Reformed Reflections

Happiness Is…  

"To make society happy, it is necessary that great numbers should be wretched as well as poor." (Bernard Mandeville, The Fable of the Bees, 1723) What a horrible philosophy! Mandeville's Fable of the Bees was, for decades more read than the Bible; yet Mandeville's polished paganism affirms that "private vices are public benefits," and that "every species of virtue is at bottom some form of gross selfishness," more or less modified, or masked. For centuries the poor have had a tough time of it. Some very unjust economic theories have floated around for centuries that prevented aid and a just deal for the needy. The emperor Napoleon who claimed that he could be an atheist in Paris and a Muslim in Cairo, said in words that would have provided fuel for a Marxist style criticism: "No society can exist without inequality of wealth, and inequality of wealth is not possible without religion." 

True, religion has not always been considerate of the poor. Unfortunately, institutional churches have often been careful not to disrupt the status quo and supported with Biblical sanctions an ethic quite contrary to the historic evangelical norm of morality. Though recognizing this, we must not forget what has been done by the church and many of her individual members and societies. The negative is overemphasized and the critique on the church's lack of social involvement seems all what is left. The crying need of the poor has been acknowledged centuries ago and criticism she has also received from within her ranks. "The Church," cried St. Bernard in the twelfth century, as he looked at the wonders of splendid Cathedrals and Gothic architecture is resplendent in her walls, beggarly to her poor. She clothes her stones in gold and leaves her sons naked." John Wesley, the great British Revivalist, six centuries later, "was to protest in terms equally eloquent and vehement, against the extravagances of wealth: and that protest he formulated into a very definite doctrine concerning the use and the abuse of money and privilege." He did much to alleviate the needs of the poor. He brought the gospel message in word and deed to the whole person. Wesley taught that all who squander or hoard wealth for self-gratification are "robbing God, continually embezzling and wasting their Lord's goods, and, by that very means, corrupting their own souls." Much has been done by Wesley and his followers. 

In every century you find Christians who have forsaken all and with great vision and courage tried to change unjust structures in society. Their heroic and self-sacrificing deeds have largely been forgotten. Only the names of individual leaders still stand out like bright beacons encouraging others to follow their lead. Of course many Christians have been involved in dealing with world, national and social problems. The Bible is clear in its teaching that we have a duty to the starving in war torn countries, to aid refugees wherever they are, to combat social in justice and seek better living circumstances. Just recently fifty influential evangelicals meeting in Chicago hammered out a 473 word social action statement, "A declaration of Evangelical Social Concern." The statement said that "we must attack the materialism of our culture and the misdistribution of the nation's wealth and services." It is a ringing call to discipleship and a plea to return to Biblical guidelines for living to God's glory in this broken world. God never sanctioned poverty.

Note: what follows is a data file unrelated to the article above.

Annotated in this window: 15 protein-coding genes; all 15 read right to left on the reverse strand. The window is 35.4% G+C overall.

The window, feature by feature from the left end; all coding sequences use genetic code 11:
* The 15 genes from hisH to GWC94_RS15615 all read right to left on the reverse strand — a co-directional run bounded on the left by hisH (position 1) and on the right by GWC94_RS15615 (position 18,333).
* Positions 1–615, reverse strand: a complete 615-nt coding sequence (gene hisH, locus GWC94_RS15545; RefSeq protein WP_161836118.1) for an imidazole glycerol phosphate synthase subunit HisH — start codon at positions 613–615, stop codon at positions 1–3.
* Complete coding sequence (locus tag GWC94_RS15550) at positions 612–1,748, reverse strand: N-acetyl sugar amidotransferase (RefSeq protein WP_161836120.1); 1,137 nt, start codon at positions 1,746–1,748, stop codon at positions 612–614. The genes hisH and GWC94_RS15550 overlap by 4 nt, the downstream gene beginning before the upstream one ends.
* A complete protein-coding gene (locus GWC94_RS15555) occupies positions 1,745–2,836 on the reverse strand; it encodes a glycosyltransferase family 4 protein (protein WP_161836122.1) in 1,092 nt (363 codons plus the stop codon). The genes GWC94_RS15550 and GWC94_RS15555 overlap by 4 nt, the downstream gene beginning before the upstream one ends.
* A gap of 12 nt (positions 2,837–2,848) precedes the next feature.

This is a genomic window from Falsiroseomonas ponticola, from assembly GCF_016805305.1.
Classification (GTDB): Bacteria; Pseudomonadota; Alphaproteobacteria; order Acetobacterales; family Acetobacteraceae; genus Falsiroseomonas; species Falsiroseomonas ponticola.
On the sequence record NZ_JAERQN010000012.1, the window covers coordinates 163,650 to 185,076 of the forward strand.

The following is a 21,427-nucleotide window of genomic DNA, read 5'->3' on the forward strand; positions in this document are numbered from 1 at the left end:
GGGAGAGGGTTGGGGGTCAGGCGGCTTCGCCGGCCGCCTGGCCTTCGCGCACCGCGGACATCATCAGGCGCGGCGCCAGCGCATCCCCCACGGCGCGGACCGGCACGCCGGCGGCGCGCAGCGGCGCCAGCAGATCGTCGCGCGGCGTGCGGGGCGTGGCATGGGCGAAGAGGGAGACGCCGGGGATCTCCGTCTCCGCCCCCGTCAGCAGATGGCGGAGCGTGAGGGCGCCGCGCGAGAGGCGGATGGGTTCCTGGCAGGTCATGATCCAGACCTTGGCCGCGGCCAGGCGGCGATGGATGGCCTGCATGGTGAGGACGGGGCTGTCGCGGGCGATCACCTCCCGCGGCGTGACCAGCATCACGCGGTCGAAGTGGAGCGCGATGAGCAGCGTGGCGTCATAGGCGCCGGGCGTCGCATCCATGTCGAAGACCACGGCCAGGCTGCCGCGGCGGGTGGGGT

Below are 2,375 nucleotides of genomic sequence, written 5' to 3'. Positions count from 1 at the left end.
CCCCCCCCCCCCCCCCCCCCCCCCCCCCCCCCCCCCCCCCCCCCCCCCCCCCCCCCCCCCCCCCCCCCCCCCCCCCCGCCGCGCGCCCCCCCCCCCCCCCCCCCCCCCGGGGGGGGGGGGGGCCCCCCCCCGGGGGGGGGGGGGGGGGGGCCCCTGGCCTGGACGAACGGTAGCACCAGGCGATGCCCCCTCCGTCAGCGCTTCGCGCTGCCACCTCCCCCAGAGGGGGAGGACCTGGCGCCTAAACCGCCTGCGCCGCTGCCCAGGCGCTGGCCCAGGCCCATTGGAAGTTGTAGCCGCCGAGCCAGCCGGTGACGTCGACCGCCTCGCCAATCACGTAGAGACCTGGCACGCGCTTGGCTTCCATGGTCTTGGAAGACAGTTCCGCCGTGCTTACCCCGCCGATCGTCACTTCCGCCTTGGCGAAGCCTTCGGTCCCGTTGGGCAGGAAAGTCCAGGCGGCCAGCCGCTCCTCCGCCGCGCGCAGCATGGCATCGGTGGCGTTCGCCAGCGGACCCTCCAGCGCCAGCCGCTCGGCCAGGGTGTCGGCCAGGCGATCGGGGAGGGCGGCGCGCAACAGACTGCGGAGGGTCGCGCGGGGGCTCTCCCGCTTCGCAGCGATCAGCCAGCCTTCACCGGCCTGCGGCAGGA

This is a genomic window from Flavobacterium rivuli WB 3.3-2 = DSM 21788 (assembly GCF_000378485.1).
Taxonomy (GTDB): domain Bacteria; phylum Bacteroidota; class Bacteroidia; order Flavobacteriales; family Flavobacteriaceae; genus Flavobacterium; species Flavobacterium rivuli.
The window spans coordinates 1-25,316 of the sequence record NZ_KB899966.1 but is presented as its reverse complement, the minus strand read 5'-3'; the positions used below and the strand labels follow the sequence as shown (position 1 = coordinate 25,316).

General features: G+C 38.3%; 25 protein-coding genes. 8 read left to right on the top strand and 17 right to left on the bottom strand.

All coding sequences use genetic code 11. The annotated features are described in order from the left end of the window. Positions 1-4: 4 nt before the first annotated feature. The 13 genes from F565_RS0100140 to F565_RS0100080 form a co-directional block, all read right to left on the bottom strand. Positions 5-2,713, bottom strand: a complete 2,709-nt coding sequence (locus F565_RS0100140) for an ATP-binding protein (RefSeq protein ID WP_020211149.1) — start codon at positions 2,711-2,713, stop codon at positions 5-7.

The Bible never sanctions material poverty, but it does appreciate the immense value of spiritual poverty. A man, who perceives something of the holiness and righteousness of the Almighty God and acknowledges his inability to please God and to come to Him on his merits, is poor in spirit. When a man thinks much of himself before God he won't make it into the Kingdom. Before his conversion, St. Augustine was proud of his ability, vast knowledge and great intellect. This pride hindered him in his coming to faith in Jesus Christ. It was only after he emptied himself of his pride and surrendered to Christ, that he found God's perfect wisdom in Scripture. Humility and admitting your utter helplessness before God are some of the great Christian virtues.  

C. S. Lewis once wrote of his experience,  

Whenever we find that our religious life is making us feel that we are good-above all, that we are better acting on, not by God, but by the devil. The real test of being in the presence of God is that you either forget about yourself altogether or see yourself as a small dirty object. It is better to forget about yourself altogether. 

 And of course Jesus' words still stand true for us: "Blessed are the poor in spirit for theirs is the kingdom of heaven." According to Jesus, happiness is related to spiritual poverty and the heirs of the kingdom are those who know their poverty. 

Johan D. Tangelder
February, 1974